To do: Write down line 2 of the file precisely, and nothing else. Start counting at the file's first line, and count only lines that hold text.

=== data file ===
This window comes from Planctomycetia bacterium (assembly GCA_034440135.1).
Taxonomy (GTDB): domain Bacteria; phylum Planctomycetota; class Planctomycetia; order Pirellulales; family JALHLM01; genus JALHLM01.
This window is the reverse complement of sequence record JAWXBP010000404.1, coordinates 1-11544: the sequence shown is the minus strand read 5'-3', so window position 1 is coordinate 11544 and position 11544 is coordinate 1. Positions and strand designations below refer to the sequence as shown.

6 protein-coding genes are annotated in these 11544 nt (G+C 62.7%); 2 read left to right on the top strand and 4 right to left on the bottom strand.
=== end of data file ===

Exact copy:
Taxonomy (GTDB): domain Bacteria; phylum Planctomycetota; class Planctomycetia; order Pirellulales; family JALHLM01; genus JALHLM01.